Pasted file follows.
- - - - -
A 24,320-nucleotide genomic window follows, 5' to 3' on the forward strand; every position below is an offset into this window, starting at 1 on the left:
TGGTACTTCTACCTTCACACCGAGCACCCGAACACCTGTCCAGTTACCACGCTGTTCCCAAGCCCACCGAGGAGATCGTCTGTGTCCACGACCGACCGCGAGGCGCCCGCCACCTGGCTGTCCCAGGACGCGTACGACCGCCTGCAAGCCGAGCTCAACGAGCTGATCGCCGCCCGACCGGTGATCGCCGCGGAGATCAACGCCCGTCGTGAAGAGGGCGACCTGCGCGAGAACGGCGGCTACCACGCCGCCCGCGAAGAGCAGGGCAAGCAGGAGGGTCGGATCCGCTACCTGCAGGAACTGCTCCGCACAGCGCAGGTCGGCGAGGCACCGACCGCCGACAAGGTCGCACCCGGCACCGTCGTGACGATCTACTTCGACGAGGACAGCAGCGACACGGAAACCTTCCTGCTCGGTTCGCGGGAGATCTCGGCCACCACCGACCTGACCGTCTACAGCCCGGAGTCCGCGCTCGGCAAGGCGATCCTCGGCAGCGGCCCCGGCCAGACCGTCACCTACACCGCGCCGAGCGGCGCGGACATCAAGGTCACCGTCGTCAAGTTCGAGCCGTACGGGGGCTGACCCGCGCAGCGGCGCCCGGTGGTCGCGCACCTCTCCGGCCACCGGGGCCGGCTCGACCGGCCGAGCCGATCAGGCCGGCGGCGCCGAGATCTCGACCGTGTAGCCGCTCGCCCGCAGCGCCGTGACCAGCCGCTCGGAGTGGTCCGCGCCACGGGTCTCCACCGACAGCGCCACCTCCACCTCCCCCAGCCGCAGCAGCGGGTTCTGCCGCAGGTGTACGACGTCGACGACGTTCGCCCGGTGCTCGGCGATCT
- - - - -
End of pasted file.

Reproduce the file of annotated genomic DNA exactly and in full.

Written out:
A 24,320-nucleotide genomic window follows, 5' to 3' on the forward strand; every position below is an offset into this window, starting at 1 on the left:
TGGTACTTCTACCTTCACACCGAGCACCCGAACACCTGTCCAGTTACCACGCTGTTCCCAAGCCCACCGAGGAGATCGTCTGTGTCCACGACCGACCGCGAGGCGCCCGCCACCTGGCTGTCCCAGGACGCGTACGACCGCCTGCAAGCCGAGCTCAACGAGCTGATCGCCGCCCGACCGGTGATCGCCGCGGAGATCAACGCCCGTCGTGAAGAGGGCGACCTGCGCGAGAACGGCGGCTACCACGCCGCCCGCGAAGAGCAGGGCAAGCAGGAGGGTCGGATCCGCTACCTGCAGGAACTGCTCCGCACAGCGCAGGTCGGCGAGGCACCGACCGCCGACAAGGTCGCACCCGGCACCGTCGTGACGATCTACTTCGACGAGGACAGCAGCGACACGGAAACCTTCCTGCTCGGTTCGCGGGAGATCTCGGCCACCACCGACCTGACCGTCTACAGCCCGGAGTCCGCGCTCGGCAAGGCGATCCTCGGCAGCGGCCCCGGCCAGACCGTCACCTACACCGCGCCGAGCGGCGCGGACATCAAGGTCACCGTCGTCAAGTTCGAGCCGTACGGGGGCTGACCCGCGCAGCGGCGCCCGGTGGTCGCGCACCTCTCCGGCCACCGGGGCCGGCTCGACCGGCCGAGCCGATCAGGCCGGCGGCGCCGAGATCTCGACCGTGTAGCCGCTCGCCCGCAGCGCCGTGACCAGCCGCTCGGAGTGGTCCGCGCCACGGGTCTCCACCGACAGCGCCACCTCCACCTCCCCCAGCCGCAGCAGCGGGTTCTGCCGCAGGTGTACGACGTCGACGACGTTCGCCCGGTGCTCGGCGATCT